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Columnist: H. James Harrington

Photo: Scott Paton, publisher

  
   

The Decline of U.S. Dominance--Part 2

Land of the lackadaisical

 

 


In last month’s column, I addressed the fact that the United States was slipping backward in terms of world opinion. We used to be the most respected nation in the world. Now many countries openly express negative views of the United States and our policies. We have become a country that has lost its economic and technical leadership role, and now even our focus on strong family values is diminishing. But as bad as it sounds, it is not too late. Our forefathers worked hard to make this country the best place in the world to live--and it is. Millions of men and women have given their lives for the freedom that we enjoy, such as the right to openly voice our opinion about anything and everything.

The United States is still the most creative nation in the world. Nearly a third of all patent applications last year came from the United States. However, other countries are catching up fast. U.S. patent applications increased by 9.8 percent in 2005, compared to 43.7 percent in China, 33.6 percent in South Korea, 24.3 percent in Japan and, 10.1 percent in Australia.

We have an obligation to add value to the U.S. economy. We cannot all be managers, lawyers, or doctors. Too many of us look down on the person who is mowing the lawn, sweeping the street, picking up garbage, and driving the trucks. “Work” isn’t a dirty four-letter word--the hard worker with dirt under his fingernails is the one adding real value to the country.

We need to take pride in what we do. When you go home at night and look in the mirror, will you able to smile and say, “I did my very best?” Too many of us stop short of being our best. We say, “That’s good enough,” never knowing how good we could be. We used to look up to the person in the organization who was doing the outstanding job. She was the one that was always in before the starting bell and worked late at night to be sure that everything was done in a professional manner. It was these superstars that we all tried to mimic, but that has changed. The superstars have begun to look at the low performers--those who come in late and go home early to make up for it. The superstars question if it’s worth all the additional effort for the small difference in pay. Work standards are now being set by the slow-moving workers (those who do just enough to get by) rather than the superstars. To make up for these sloppy work habits, we are using information technology to offset the lack of interest in the job and the lack of commitment to the organization.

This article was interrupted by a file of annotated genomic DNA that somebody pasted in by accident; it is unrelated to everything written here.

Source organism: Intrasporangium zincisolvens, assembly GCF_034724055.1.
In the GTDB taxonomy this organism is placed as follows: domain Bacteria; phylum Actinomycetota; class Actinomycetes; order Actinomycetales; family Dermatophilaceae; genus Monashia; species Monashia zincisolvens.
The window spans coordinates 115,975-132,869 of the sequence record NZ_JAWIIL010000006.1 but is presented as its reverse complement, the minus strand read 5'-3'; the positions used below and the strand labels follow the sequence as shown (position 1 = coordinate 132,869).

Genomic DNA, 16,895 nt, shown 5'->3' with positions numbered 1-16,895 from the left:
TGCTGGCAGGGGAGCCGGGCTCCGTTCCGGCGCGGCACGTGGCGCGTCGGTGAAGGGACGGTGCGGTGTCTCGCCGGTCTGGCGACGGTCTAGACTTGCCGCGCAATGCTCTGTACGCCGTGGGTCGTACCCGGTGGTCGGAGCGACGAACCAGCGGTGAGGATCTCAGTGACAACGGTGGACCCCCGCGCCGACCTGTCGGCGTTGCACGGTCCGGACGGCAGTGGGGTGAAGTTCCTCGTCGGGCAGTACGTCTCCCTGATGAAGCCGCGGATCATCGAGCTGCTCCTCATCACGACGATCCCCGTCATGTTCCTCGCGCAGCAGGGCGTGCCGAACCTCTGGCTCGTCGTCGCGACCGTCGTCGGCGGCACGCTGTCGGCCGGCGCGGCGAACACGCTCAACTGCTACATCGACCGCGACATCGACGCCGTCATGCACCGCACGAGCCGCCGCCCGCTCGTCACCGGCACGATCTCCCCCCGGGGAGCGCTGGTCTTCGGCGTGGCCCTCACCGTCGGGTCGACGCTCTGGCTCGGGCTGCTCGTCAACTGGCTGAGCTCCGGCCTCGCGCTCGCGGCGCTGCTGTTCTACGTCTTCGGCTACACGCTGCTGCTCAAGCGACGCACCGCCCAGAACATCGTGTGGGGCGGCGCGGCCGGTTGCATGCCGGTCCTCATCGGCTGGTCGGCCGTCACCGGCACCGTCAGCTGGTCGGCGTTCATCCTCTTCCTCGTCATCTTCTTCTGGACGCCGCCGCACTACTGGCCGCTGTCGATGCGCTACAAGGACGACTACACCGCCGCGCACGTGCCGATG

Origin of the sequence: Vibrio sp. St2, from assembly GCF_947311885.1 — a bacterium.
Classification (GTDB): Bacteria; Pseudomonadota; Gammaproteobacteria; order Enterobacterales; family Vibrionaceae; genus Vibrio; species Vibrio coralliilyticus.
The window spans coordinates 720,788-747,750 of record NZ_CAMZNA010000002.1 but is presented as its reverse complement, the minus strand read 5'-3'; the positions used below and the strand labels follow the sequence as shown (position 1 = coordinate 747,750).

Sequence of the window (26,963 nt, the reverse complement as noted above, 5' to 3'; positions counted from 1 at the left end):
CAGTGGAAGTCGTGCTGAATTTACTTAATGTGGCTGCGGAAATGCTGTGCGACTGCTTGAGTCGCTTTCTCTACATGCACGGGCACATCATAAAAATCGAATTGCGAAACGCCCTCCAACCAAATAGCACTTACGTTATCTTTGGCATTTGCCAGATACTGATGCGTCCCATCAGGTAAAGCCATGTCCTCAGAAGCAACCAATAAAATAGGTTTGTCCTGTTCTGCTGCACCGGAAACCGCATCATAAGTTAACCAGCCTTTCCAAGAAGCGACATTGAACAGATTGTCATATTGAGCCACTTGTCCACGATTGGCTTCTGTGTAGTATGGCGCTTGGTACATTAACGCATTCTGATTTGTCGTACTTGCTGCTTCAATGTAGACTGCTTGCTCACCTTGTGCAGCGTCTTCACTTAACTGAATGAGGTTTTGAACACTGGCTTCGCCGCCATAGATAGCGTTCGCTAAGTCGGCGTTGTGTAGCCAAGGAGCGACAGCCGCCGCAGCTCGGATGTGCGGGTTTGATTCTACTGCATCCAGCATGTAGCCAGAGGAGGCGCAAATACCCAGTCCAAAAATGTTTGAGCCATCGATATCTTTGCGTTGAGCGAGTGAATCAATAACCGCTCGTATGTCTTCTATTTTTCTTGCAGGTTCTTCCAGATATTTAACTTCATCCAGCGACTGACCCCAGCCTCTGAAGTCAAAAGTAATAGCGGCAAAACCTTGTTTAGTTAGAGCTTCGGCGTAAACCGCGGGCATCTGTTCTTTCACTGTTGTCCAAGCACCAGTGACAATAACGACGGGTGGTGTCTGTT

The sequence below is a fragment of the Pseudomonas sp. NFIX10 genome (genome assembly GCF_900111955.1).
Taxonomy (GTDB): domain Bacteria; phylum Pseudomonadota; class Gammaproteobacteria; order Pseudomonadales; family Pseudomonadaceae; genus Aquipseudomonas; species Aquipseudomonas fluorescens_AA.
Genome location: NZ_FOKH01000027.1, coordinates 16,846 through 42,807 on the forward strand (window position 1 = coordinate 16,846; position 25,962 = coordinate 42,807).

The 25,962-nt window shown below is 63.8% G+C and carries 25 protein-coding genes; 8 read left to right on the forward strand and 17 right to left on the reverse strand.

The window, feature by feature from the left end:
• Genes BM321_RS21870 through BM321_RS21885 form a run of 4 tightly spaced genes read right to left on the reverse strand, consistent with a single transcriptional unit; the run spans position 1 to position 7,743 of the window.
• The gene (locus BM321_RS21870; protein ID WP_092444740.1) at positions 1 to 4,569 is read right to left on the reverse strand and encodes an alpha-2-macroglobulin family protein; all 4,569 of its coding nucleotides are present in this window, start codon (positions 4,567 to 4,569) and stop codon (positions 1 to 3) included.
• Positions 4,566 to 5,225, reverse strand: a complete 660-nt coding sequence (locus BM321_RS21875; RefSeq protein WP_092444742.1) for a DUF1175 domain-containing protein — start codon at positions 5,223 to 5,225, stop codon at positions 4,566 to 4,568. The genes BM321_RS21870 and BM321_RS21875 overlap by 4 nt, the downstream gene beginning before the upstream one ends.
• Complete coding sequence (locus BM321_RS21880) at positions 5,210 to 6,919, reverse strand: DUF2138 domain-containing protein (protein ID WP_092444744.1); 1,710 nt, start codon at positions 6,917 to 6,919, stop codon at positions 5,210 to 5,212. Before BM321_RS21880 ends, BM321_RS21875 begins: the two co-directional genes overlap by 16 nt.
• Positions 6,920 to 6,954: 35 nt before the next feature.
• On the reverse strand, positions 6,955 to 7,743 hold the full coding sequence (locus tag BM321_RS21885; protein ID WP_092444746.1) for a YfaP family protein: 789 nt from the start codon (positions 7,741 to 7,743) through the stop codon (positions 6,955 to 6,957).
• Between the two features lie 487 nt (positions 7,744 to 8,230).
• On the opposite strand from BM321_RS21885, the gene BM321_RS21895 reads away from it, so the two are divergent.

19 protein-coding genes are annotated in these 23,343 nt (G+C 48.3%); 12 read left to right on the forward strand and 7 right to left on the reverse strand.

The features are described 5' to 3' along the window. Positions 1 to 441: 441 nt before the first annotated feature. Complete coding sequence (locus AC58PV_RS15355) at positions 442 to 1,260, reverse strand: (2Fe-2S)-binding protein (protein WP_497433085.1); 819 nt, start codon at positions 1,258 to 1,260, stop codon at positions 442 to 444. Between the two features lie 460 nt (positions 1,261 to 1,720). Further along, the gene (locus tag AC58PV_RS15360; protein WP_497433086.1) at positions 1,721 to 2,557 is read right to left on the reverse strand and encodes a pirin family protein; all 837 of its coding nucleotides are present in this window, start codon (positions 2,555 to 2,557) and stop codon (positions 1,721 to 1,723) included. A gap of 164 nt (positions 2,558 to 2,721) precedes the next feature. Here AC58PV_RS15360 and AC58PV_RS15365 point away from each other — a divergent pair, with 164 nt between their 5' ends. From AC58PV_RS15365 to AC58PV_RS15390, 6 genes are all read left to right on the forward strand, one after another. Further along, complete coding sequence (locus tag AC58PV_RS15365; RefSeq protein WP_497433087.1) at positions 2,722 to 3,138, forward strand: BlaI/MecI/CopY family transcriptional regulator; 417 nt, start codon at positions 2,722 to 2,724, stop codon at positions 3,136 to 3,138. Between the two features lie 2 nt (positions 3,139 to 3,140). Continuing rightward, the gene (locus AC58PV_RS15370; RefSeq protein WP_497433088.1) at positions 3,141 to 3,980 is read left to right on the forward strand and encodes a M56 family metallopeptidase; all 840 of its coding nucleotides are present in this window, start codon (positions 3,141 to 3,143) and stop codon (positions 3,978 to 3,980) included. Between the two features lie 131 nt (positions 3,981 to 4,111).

We are living in a knowledge-based economy. Knowledge is power. We all need to be concerned about our educational system. In particular, we need to be concerned about the erosion of scientific and technological output from our colleges and universities. China and India combined graduate 950,000 engineers every year, compared to only 70,000 in the United States. For the cost of hiring one engineer in the United States, you can hire five chemists in India; in China, you can hire 11 engineers. Of the 2006 college graduates in the United States, there were more degrees in sports management than in electrical engineering. That’s a trend sure to end our technical leadership of the world. We may be the best at basketball, but we might not be able to build the radar system needed to protect ourselves from invasion.

Our universities are something of which we can be proud--out of the top 20 universities in the world, 18 are in the United States. The United States invests 2.6 percent of its gross national product in higher education, compared to 1.2 percent in Europe and 1.1 percent in Japan. The United States spends more on education than any other country in the world, but it is not reflected in the scores at the grade-school levels. The United States places 15th in the international reading assessment median score for fourth graders. Even more troubling, we have far worse world standings in science and math than we do in reading.

Our problem is that we’re just not stepping up to the fact that the rest of the world is coming up fast. I want the United States to mean as much and provide as many opportunities to my great-grandchildren as it did for me. The world economy is opening to competitors more than ever before. Countries that used to talk down capitalism are changing their tunes. Technology is allowing people in Africa, India, and South America to compete for U.S. jobs. China and India with their 2.3 billion people have an almost unlimited source of workers.

What we need to do is get back to basics. The things that made us great in the first place are hard work, pride in accomplishment, technical education, and strong family values. We need to build on our country’s strong points--openness, fairness, creativity, ethics, and excellence in output.

About the author
H. James Harrington is CEO of the Harrington Institute Inc. and chairman of the board of e-TQM College Advisory Board. Harrington is a past president of ASQ and IAQ. He has more than 55 years of experience as a quality professional and is the author of 33 books. Visit his web site at www.harrington-institute.com.